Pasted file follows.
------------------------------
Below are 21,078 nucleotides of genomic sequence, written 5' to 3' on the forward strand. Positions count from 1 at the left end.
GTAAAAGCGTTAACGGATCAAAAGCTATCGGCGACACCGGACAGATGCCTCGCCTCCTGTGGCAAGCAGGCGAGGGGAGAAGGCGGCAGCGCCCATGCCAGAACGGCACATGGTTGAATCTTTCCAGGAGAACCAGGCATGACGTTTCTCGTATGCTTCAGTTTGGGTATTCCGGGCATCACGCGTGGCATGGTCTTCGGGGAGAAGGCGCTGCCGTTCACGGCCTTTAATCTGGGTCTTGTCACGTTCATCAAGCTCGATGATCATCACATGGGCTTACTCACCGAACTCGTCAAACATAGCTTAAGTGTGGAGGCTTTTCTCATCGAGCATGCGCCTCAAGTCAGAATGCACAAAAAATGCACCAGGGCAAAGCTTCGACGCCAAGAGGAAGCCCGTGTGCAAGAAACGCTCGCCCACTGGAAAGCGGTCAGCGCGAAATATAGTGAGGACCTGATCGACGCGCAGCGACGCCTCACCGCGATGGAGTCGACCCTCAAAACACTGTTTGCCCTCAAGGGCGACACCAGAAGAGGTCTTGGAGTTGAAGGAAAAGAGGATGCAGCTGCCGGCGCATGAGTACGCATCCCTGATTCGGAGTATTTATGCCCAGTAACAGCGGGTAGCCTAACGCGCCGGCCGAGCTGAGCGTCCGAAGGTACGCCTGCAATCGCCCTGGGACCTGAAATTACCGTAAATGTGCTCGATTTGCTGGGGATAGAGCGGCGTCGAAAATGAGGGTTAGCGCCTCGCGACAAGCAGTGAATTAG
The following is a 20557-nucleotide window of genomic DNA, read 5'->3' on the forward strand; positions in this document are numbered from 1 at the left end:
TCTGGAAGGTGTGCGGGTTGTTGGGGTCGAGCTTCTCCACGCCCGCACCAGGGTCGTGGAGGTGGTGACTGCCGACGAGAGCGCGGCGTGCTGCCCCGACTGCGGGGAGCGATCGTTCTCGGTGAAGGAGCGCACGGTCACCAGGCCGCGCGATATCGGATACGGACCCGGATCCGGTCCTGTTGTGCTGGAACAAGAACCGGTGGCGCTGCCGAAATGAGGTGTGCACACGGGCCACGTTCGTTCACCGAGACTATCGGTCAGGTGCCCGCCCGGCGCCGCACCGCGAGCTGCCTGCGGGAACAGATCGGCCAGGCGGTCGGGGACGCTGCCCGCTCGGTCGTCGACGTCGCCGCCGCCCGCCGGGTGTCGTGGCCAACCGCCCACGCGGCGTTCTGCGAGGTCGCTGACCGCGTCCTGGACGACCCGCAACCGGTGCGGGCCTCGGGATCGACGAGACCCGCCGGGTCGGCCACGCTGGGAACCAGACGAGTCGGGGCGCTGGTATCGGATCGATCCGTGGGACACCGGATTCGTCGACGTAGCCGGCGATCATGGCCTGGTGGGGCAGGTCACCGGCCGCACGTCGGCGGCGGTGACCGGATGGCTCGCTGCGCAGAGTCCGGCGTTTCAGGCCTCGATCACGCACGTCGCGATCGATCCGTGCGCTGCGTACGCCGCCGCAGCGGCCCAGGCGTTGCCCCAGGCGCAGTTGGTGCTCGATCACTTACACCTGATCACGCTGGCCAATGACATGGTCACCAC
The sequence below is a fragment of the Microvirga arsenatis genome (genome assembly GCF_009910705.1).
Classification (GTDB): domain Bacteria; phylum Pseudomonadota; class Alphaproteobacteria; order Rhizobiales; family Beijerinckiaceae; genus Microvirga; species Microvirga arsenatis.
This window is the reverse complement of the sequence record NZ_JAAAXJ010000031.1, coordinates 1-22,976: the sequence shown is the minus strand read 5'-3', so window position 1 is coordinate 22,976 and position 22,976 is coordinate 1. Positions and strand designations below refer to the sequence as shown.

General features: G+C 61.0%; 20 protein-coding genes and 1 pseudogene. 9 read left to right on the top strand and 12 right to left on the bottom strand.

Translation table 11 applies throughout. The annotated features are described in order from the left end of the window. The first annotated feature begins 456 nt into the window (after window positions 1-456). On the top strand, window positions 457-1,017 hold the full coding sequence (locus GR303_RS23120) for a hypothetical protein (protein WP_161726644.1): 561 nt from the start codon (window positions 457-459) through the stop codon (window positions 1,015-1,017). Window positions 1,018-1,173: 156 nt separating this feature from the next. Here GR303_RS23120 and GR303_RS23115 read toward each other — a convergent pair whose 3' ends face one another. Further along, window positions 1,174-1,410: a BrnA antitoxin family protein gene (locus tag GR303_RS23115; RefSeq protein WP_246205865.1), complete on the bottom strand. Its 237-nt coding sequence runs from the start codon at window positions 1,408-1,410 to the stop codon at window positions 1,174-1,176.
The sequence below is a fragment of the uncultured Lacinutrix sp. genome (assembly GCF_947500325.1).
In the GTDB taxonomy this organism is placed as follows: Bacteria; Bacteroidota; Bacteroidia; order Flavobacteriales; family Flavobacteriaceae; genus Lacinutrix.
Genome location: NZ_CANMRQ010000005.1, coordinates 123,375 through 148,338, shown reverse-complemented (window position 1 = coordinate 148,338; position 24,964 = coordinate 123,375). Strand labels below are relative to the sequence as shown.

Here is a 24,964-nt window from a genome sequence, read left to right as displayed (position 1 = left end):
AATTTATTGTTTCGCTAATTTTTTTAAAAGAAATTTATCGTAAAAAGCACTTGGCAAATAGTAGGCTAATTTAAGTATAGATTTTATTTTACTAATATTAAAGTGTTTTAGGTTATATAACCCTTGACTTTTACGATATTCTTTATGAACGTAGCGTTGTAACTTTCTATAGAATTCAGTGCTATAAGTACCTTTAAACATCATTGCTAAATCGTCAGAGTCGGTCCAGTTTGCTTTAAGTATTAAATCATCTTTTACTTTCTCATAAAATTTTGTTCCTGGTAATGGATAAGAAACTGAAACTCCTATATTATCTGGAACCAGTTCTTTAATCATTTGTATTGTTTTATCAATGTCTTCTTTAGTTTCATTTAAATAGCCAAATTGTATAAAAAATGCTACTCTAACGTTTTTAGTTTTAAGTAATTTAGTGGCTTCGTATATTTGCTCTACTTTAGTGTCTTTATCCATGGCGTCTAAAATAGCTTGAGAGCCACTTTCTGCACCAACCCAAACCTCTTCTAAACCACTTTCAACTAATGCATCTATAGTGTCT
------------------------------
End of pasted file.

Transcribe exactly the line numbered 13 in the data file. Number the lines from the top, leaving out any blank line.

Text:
Here is a 24,964-nt window from a genome sequence, read left to right as displayed (position 1 = left end):